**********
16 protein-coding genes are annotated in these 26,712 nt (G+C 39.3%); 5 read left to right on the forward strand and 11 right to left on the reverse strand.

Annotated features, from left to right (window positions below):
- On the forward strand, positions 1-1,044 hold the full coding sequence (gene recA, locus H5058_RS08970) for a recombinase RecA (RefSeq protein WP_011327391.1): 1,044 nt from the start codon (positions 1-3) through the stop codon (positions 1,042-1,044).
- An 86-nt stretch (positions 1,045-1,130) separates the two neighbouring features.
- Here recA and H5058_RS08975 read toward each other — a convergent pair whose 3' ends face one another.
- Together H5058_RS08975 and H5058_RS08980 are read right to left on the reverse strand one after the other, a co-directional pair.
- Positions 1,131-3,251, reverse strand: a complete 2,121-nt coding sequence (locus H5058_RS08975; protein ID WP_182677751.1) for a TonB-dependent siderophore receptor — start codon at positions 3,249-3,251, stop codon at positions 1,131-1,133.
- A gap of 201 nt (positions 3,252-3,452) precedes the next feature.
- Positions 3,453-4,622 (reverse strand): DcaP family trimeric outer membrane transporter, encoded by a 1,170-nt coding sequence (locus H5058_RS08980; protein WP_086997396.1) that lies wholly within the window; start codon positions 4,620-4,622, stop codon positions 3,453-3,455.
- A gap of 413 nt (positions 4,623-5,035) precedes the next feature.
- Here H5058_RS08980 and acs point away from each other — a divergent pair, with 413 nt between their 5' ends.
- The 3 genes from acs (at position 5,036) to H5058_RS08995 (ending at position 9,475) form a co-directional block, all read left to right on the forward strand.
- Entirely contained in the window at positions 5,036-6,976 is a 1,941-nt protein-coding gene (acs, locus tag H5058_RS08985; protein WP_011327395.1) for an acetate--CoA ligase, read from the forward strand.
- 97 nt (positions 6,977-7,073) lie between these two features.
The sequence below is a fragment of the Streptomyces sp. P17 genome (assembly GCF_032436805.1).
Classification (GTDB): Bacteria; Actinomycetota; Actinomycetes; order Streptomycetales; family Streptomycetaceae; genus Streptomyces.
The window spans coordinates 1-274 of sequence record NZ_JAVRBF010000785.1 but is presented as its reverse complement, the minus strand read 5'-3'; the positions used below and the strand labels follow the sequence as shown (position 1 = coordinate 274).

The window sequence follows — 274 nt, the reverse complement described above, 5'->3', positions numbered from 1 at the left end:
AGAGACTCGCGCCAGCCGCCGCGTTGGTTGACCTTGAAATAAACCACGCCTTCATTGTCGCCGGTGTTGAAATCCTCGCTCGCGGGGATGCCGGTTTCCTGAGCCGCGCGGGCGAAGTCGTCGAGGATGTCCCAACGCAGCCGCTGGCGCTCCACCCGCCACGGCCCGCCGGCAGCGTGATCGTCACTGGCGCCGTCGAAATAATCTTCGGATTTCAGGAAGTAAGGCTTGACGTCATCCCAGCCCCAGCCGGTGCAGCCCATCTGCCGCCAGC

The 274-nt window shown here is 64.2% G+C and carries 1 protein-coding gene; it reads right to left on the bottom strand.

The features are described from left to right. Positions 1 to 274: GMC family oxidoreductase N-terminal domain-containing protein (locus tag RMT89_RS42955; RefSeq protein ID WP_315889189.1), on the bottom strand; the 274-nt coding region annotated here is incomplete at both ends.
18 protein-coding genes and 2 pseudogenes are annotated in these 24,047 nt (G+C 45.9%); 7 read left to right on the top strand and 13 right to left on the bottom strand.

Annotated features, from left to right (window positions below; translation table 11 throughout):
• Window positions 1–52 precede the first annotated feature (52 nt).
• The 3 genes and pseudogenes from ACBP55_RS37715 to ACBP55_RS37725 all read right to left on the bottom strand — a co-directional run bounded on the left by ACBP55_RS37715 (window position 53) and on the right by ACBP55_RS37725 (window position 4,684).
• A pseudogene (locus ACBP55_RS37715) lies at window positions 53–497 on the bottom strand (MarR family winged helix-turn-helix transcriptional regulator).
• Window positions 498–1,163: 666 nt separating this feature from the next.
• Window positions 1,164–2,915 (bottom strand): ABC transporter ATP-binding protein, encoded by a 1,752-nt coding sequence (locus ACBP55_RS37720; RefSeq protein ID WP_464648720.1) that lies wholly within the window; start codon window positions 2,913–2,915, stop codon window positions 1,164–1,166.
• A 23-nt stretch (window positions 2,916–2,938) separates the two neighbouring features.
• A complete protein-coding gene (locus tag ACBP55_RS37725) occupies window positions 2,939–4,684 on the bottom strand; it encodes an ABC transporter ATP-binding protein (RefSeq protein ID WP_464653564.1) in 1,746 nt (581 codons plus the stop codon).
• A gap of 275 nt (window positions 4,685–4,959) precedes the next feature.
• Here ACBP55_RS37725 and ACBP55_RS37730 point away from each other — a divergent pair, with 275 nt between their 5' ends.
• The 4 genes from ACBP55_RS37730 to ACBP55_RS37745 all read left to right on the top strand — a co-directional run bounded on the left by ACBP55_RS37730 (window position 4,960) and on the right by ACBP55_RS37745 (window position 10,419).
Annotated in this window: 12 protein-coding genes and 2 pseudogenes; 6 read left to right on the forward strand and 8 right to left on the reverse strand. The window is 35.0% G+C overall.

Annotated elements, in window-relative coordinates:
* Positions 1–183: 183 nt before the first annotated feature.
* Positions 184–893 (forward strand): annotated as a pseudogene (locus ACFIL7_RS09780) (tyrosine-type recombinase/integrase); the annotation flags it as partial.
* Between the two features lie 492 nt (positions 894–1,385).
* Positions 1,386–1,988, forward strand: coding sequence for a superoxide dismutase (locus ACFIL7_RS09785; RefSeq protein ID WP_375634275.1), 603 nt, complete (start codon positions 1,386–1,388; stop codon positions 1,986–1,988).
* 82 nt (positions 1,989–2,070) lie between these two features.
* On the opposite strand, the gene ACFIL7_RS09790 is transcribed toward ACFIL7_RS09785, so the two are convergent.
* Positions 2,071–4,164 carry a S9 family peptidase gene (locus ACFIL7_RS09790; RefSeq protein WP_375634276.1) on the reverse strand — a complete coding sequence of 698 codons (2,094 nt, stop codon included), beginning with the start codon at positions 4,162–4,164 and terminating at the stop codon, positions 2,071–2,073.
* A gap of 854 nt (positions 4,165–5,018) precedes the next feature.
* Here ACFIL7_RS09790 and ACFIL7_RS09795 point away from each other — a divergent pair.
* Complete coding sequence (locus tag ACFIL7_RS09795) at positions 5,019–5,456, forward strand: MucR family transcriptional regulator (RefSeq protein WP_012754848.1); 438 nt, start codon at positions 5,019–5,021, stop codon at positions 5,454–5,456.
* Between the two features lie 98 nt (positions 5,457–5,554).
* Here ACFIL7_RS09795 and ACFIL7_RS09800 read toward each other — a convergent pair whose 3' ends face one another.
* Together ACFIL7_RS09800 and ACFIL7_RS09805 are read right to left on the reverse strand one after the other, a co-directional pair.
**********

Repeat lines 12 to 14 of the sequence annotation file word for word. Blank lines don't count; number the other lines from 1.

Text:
- The 3 genes from acs (at position 5,036) to H5058_RS08995 (ending at position 9,475) form a co-directional block, all read left to right on the forward strand.
- Entirely contained in the window at positions 5,036-6,976 is a 1,941-nt protein-coding gene (acs, locus tag H5058_RS08985; protein WP_011327395.1) for an acetate--CoA ligase, read from the forward strand.
- 97 nt (positions 6,977-7,073) lie between these two features.